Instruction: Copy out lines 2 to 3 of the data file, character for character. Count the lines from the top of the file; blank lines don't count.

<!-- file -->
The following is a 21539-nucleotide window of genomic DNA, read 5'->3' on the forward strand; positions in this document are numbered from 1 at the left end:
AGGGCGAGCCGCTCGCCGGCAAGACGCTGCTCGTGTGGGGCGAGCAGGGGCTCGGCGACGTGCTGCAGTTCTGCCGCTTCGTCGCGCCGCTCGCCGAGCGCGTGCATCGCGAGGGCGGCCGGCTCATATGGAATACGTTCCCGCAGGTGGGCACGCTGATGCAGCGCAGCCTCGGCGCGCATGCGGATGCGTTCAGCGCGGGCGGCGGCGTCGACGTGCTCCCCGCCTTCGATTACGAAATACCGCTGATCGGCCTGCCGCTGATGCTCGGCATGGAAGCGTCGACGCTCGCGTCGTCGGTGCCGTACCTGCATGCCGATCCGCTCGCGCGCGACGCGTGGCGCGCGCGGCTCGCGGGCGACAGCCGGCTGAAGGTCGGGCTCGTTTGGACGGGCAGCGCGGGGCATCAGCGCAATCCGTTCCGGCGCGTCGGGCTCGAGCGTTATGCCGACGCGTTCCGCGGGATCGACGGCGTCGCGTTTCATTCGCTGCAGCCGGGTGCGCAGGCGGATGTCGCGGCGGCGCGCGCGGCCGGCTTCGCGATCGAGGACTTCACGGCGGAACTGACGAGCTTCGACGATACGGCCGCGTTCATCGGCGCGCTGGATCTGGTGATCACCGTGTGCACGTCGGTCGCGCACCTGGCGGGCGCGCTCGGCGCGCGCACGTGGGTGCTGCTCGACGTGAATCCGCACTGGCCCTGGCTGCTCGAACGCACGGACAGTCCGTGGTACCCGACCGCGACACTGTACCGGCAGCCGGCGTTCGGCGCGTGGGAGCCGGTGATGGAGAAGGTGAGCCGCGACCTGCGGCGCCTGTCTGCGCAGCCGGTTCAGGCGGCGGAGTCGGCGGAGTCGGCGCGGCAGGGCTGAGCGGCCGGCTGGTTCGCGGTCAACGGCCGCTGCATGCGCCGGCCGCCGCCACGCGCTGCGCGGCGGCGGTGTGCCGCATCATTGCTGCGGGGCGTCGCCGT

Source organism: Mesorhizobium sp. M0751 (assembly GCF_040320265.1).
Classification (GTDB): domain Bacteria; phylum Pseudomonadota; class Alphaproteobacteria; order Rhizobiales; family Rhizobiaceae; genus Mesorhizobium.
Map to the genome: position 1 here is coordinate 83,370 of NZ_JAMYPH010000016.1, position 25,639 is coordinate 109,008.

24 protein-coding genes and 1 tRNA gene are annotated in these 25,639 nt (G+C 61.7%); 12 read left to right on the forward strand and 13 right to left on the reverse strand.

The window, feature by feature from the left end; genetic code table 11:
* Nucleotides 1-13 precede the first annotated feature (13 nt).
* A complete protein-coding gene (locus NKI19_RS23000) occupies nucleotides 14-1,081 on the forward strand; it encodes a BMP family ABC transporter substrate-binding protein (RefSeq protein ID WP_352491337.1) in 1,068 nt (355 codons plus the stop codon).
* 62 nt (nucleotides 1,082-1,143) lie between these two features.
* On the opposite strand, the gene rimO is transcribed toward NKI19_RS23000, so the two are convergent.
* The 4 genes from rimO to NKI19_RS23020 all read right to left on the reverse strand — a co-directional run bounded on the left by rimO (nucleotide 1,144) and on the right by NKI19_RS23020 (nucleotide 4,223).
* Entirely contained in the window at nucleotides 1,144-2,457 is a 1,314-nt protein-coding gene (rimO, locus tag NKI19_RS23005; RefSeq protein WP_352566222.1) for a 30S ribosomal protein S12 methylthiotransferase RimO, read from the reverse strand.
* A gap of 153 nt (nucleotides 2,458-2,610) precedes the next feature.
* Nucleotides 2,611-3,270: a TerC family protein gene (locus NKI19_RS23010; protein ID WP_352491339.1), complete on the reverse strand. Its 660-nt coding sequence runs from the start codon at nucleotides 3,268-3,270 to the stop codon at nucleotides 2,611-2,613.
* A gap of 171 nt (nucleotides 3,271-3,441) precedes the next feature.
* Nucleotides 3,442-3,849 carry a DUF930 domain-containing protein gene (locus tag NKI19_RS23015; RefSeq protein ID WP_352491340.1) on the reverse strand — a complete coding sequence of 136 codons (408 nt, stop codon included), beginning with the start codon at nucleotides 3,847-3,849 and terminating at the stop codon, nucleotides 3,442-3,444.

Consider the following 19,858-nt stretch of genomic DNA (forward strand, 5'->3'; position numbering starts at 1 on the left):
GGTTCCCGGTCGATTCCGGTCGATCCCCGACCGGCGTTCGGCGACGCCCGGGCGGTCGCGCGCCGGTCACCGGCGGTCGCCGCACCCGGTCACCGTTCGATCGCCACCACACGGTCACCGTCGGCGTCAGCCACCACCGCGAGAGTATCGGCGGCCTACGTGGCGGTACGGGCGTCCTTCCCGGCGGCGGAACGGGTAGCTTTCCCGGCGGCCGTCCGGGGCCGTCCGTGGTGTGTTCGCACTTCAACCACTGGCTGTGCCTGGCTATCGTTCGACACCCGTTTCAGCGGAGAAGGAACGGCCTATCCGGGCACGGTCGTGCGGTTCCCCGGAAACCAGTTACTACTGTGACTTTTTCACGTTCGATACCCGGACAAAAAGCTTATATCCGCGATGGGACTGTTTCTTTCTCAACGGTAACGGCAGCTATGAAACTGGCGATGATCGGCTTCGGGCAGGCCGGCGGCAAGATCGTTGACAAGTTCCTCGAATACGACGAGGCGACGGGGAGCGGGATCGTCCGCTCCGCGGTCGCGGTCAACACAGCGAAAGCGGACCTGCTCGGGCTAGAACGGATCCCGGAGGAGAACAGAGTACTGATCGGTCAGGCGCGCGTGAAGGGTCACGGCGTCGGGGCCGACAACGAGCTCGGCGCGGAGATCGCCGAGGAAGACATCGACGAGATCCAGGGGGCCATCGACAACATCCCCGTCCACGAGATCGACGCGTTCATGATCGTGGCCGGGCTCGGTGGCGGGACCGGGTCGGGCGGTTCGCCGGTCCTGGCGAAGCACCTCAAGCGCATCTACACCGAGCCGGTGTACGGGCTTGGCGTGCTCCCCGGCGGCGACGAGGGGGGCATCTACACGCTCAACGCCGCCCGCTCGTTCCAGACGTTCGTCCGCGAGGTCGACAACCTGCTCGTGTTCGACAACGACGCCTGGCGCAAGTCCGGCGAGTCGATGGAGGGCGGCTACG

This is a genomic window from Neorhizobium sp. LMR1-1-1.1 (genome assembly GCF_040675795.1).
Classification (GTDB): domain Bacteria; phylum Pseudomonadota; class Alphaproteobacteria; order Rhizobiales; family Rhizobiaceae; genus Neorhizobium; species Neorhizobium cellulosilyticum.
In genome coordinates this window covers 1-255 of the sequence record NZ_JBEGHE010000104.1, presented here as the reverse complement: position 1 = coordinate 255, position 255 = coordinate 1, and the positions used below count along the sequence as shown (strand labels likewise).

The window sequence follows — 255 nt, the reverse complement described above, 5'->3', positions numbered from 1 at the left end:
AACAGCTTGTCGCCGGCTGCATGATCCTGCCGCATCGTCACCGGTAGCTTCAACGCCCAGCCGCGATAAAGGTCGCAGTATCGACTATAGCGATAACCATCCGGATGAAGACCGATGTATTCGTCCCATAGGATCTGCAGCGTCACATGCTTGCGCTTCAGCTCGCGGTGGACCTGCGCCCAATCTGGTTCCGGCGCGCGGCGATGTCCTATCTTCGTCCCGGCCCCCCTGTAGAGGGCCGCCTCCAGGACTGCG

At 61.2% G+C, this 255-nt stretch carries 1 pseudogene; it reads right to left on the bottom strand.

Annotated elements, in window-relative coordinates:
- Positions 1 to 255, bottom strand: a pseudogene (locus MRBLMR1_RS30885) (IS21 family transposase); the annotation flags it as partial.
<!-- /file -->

AGGGCGAGCCGCTCGCCGGCAAGACGCTGCTCGTGTGGGGCGAGCAGGGGCTCGGCGACGTGCTGCAGTTCTGCCGCTTCGTCGCGCCGCTCGCCGAGCGCGTGCATCGCGAGGGCGGCCGGCTCATATGGAATACGTTCCCGCAGGTGGGCACGCTGATGCAGCGCAGCCTCGGCGCGCATGCGGATGCGTTCAGCGCGGGCGGCGGCGTCGACGTGCTCCCCGCCTTCGATTACGAAATACCGCTGATCGGCCTGCCGCTGATGCTCGGCATGGAAGCGTCGACGCTCGCGTCGTCGGTGCCGTACCTGCATGCCGATCCGCTCGCGCGCGACGCGTGGCGCGCGCGGCTCGCGGGCGACAGCCGGCTGAAGGTCGGGCTCGTTTGGACGGGCAGCGCGGGGCATCAGCGCAATCCGTTCCGGCGCGTCGGGCTCGAGCGTTATGCCGACGCGTTCCGCGGGATCGACGGCGTCGCGTTTCATTCGCTGCAGCCGGGTGCGCAGGCGGATGTCGCGGCGGCGCGCGCGGCCGGCTTCGCGATCGAGGACTTCACGGCGGAACTGACGAGCTTCGACGATACGGCCGCGTTCATCGGCGCGCTGGATCTGGTGATCACCGTGTGCACGTCGGTCGCGCACCTGGCGGGCGCGCTCGGCGCGCGCACGTGGGTGCTGCTCGACGTGAATCCGCACTGGCCCTGGCTGCTCGAACGCACGGACAGTCCGTGGTACCCGACCGCGACACTGTACCGGCAGCCGGCGTTCGGCGCGTGGGAGCCGGTGATGGAGAAGGTGAGCCGCGACCTGCGGCGCCTGTCTGCGCAGCCGGTTCAGGCGGCGGAGTCGGCGGAGTCGGCGCGGCAGGGCTGAGCGGCCGGCTGGTTCGCGGTCAACGGCCGCTGCATGCGCCGGCCGCCGCCACGCGCTGCGCGGCGGCGGTGTGCCGCATCATTGCTGCGGGGCGTCGCCGT

Source organism: Mesorhizobium sp. M0751 (assembly GCF_040320265.1).